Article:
Peer Reviewed Publication:Nossar, Igor, Richard Johnstone and Michael Quinlan. (2004). "Regulating supply-chains to address the occupational health and safety problems associated with precarious employment: The case of home-based clothing workers in Australia", 17 Australian Journal of Labour Law 2, 1-24.Over the past 20 years the labour market, workforce and work organisation of most if not all industrialised countries have been significantly refashioned by the increased use of more flexible work arrangements, variously labelled as precarious employment or contingent work. There is now a substantial and growing body of international evidence that many of these arrangements are associated with a significant deterioration in occupational health and safety (OHS), using a range of measures such as injury rates, disease, hazard exposures and work-related stress. Moreover, there is an emerging body of evidence that these arrangements pose particular problems for conventional regulatory regimes. Recognition of these problems has aroused the concern of policy makers - especially in Europe, North America and Australia - and a number of responses have been adopted in terms of modifying legislation, producing new guidance material and codes of practice and revised enforcement practices. This article describes one such initiative in Australia with regard to home-based clothing workers. The regulatory strategy developed in one Australian jurisdiction (and now being ‘exported’ into others) seeks to counter this process via contractual tracking mechanisms to follow the work, tie in liability and shift overarching legal responsibility to the top of the supply chain. The process also entails the integration of minimum standards relating to wages, hours and working conditions; OHS and access to workers’ compensation. While home-based clothing manufacture represents a very old type of ‘flexible’ work arrangement, it is one that regulators have found especially difficult to address. Further, the elaborate multi-tiered subcontracting and diffuse work locations found in this industry are also characteristic of newer forms of contingent work in other industries (such as some telework) and the regulatory challenges they pose (such as the tendency of elaborate supply chains to attenuate and fracture statutory responsibilities, at least in terms of the attitudes and behaviour of those involved). Thus, should it succeed, this regulatory strategy could serve as a model for intervention in relation to other industries with analogous work arrangements (and indeed some moves are already evident here). The article concludes that the use of tracking mechanisms as well as the potentially historically significant re-integration of three bodies of employment law (industrial relations, OHS and workers’ compensation and social security) warrants closer attention in terms of regulating contingent work arrangements.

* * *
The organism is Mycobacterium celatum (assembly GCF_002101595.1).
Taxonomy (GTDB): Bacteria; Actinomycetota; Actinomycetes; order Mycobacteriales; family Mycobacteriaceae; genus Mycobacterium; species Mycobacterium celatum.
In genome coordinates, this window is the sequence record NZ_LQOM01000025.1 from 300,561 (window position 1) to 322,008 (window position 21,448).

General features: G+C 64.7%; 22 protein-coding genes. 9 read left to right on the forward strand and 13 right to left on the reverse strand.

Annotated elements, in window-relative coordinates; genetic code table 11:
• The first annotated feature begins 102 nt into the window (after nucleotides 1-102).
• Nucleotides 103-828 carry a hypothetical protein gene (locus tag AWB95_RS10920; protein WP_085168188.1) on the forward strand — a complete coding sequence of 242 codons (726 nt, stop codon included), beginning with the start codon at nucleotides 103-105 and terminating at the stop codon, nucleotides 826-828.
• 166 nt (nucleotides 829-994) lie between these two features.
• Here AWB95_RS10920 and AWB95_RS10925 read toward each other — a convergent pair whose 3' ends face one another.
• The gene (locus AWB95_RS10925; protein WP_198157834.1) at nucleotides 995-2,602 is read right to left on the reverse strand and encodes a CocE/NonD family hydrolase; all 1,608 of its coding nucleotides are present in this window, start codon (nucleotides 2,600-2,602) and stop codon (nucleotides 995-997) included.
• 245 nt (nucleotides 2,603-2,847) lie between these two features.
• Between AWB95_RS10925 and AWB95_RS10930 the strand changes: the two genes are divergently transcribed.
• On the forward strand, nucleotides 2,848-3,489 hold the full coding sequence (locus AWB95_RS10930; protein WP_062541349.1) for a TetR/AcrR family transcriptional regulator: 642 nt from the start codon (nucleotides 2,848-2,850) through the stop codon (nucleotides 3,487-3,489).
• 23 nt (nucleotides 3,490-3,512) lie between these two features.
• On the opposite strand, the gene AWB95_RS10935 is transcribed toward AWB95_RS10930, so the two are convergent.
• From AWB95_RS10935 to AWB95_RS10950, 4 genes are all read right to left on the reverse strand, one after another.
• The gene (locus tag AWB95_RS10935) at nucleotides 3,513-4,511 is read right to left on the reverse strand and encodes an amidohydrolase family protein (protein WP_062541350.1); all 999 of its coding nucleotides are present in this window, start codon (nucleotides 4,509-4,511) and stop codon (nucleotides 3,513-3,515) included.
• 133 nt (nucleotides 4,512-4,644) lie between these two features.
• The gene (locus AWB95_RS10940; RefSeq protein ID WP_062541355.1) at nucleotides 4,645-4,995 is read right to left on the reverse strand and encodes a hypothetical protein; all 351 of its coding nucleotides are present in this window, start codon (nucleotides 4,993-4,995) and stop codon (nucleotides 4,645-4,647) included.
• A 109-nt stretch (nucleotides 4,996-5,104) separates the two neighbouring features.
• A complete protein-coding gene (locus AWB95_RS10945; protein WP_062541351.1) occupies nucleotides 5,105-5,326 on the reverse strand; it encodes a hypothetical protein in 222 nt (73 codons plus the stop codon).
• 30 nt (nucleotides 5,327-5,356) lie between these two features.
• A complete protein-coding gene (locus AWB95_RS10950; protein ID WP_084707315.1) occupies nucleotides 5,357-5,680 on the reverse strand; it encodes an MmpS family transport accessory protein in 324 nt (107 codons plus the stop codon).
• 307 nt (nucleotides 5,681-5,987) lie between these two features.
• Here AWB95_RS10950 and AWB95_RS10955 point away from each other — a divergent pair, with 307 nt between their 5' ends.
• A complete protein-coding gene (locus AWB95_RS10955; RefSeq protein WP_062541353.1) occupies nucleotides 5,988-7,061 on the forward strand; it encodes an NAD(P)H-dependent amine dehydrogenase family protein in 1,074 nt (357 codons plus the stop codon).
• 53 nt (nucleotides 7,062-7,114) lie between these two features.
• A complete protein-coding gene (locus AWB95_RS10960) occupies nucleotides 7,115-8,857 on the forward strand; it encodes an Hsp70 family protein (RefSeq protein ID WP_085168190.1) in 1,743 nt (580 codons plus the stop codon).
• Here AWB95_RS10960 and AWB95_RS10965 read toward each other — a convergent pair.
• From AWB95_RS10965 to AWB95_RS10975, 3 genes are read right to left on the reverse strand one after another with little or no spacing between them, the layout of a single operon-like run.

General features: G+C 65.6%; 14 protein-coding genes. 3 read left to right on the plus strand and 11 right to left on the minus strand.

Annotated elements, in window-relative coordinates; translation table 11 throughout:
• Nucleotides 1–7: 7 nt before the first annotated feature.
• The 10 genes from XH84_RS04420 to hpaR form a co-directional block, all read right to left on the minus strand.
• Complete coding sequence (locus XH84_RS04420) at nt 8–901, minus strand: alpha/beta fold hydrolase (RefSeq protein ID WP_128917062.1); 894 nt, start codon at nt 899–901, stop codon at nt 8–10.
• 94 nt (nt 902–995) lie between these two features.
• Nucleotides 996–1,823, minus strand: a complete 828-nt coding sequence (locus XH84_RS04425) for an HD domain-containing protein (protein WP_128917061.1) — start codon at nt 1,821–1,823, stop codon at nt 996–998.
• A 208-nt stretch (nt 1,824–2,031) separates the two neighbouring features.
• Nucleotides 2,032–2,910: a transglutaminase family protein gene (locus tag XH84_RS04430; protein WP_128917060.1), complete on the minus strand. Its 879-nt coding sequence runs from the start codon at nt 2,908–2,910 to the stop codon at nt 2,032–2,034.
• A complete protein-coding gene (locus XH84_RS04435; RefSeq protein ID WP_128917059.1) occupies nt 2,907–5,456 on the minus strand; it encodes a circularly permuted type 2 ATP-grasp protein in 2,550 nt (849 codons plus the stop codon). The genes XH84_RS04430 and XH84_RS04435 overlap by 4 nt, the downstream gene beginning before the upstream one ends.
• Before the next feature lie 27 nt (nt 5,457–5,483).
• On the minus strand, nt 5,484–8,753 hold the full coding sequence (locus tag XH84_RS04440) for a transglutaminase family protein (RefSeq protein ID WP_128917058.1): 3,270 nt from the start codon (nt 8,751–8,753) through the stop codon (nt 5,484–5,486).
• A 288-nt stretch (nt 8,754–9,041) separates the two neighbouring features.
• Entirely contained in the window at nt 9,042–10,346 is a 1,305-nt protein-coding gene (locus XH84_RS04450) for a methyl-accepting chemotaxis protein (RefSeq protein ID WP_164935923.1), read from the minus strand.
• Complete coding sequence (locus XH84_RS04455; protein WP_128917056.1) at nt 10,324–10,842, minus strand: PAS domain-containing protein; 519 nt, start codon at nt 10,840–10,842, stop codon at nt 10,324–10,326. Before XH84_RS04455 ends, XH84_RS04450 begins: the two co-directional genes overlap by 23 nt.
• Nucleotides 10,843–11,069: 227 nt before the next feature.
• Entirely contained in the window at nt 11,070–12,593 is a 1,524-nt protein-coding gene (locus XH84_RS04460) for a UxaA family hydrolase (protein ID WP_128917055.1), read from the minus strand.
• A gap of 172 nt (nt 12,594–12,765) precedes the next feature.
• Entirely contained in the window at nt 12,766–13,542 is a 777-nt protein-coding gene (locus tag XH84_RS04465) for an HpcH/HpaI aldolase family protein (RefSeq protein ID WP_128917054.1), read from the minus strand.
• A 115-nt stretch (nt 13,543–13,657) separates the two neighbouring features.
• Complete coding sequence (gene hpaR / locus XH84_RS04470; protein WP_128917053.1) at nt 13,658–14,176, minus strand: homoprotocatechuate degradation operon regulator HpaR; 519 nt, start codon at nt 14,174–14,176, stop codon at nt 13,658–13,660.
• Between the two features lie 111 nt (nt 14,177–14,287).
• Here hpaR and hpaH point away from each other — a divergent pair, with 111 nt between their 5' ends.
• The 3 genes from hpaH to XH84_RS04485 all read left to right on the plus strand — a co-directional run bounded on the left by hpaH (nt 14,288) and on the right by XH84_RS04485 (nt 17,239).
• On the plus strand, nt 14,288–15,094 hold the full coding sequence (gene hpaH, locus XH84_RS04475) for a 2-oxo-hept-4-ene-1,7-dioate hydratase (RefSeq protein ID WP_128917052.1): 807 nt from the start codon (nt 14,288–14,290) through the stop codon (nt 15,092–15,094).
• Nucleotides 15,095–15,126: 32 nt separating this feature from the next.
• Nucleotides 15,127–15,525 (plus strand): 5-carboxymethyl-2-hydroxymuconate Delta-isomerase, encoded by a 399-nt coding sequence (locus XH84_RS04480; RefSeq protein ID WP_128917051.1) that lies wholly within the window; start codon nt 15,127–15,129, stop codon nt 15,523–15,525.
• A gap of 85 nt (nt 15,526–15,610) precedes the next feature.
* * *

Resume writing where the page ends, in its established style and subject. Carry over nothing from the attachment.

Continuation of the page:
Cite the publication as

Nossar, Igor , 2003, WP 21 - Regulating supply-chains to address the occupational health and safety problems associated with precarious employment: The case of home-based clothing workers in Australia, National Research Centre for OHS Regulation, Canberra

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The development of regulatory inspection of health and safety at work

Author/s (editor/s):

Johnstone, Richard
Walters, David

Publication year:

2011

Publication type:

Book chapter

Find this publication at:
http://www.wildy.com/isbn/9780857931641/regulating-workplace-risks-a-comparative...

Cite the publication as

Johnstone, Richard, 2011. 'The development of regulatory inspection of health and safety at work', In _Regulating Workplace Risks: A Comparative Study of Inspection Regimes in Times of Change_, 44-60. United Kingdom: Edward Elgar Publishing.

Rethinking donor intervention in promoting the rule of law in Asia

Author/s (editor/s):

Taylor, Veronica

Publication year:

2011

Publication type:

Journal article

Find this publication at:
Rethinking donor intervention in promoting the rule of law in Asia

Cite the publication as

Taylor, Veronica, 2011. 'Rethinking donor intervention in promoting the rule of law in Asia', _East Asia Forum Quarterly (online)_.

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Updated:  10 August 2017/Responsible Officer:  Director, RegNet/Page Contact:  Director, RegNet